By setting a breakpoint at 0x401828 (i.e just before the decryption routine) we have access to the encrypted data, from which it is pretty clear that the key is “malwarebytes”.
PE file before and after encryption
Once the buffer is correctly decrypted, the program continues by performing a classic process hollowing. Let me summarize the steps:
- create a new suspended process with the command %SystemRoot%\system32\rundll32.exe secret.dll,#1
- in the process memory, allocate a region with RWX permissions
- write the PE file in the new region
- change the base address in the PEB (the location of the PEB is stored in the EBX register)
- change the entry point (stored in the EAX register)
- resume the execution of the process.
PRACTICAL NOTE - how to debug the hollowed process: the cleanest way is to set a breakpoint at 0x40146F (for the crackme). At this point the new process is still suspended, so we can safely attach a debugger without interrupting anything. Moreover, in the EAX register of the crackme there is the new entry point for the hollowed process, therefore we can set a breakpoint point at it (in the debugger attached to the hollowed process of course).
Once again letting the hollowed process run, we get the message “You failed :( Better luck next time!”, which is referenced in the function at 0x401260.
Looking towards the end of the function, its purpose becomes clear: it injects some code in another process and creates a new thread to execute it. Specifically, it uses one of 3 possible API functions to create the thread, namely
ZwCreateThreadEx. The choice is made by the randomly generate value
(GetTickCount() * 1000) % 3. At this point we need to find which is the victim process and what code is injected.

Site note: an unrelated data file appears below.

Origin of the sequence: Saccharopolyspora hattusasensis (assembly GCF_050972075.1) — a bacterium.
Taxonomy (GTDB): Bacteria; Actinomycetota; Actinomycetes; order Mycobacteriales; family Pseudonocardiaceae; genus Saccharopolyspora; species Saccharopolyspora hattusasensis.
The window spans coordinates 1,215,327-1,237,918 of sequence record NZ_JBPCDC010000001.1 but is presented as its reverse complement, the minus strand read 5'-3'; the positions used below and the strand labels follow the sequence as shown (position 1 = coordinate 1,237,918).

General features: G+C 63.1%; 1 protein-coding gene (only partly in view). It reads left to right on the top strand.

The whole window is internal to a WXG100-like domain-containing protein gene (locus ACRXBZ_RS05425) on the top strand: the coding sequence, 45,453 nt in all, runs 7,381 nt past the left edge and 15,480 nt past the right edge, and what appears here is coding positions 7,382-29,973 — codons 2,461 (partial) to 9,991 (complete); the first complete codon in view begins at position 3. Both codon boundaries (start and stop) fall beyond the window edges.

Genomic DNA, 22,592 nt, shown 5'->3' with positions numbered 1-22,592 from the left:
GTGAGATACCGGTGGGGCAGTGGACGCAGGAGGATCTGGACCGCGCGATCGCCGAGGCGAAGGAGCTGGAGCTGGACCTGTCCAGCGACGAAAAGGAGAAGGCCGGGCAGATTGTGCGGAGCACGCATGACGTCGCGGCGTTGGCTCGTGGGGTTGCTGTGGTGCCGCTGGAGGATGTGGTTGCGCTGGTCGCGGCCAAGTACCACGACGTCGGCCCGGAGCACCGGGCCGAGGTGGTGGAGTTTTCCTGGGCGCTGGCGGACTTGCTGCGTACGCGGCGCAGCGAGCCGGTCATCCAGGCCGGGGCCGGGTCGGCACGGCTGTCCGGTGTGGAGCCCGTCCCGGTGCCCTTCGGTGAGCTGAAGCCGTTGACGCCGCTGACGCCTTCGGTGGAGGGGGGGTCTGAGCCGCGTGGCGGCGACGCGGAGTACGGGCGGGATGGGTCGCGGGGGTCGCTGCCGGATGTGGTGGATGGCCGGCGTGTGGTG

Lets address the first question. Tracing the process handle back from the thread creation APIs we can see that it is stored in a global variable at 0x40EF50. The variable is set in a callback routine of
EnumWindows (at 0x401000). For every window, the routine does the following:
- get the window class name (
- compute a hash of the name
- check it against the hardcoded value 0x3C5FE025, passed as a parameter by
- if it matches, open the corresponding process and store the handle at 0x40EF50.
Since none of the windows I had in my system matched the required one, here is my personal hack: I let the callback routine run to get the hash of one of the windows I had (I chose the “Process Hacker” window just to be sure it was unique). I then restarted the execution and patched the code at runtime so that
EnumWindows would pass the chosen hash, therefore injecting the Process Hacker process.
Regarding the injected code, it is pretty straight forward, since it is stored almost in clear at 0x40E000. “Almost” because the first 4 bytes are the only encrypted part and they are correctly decrypted if the
PEB.BeingDebugged flag is set. The injection function is located at 0x401130.
NOTE: the shellcode looks like a sequence of junk instructions, which probably means it is self-modifying code - later I got the confirmation from hasherezade that she used the Metasploit polymorphic encoder shikata ga nai.
shellcode before self-modification…
… and after
At this point everything is set, so we let the rest of the code run and the final message box pops up, containing the long awaited flag.
Kudos to haserezade for creating a challenge that features many different techniques used by malware, from anti-analysis to process injection. Since these techniques are displayed clearly, without any obfuscation, this is a good reference to learn them, but also a good exercise to redo from time to time to keep things fresh.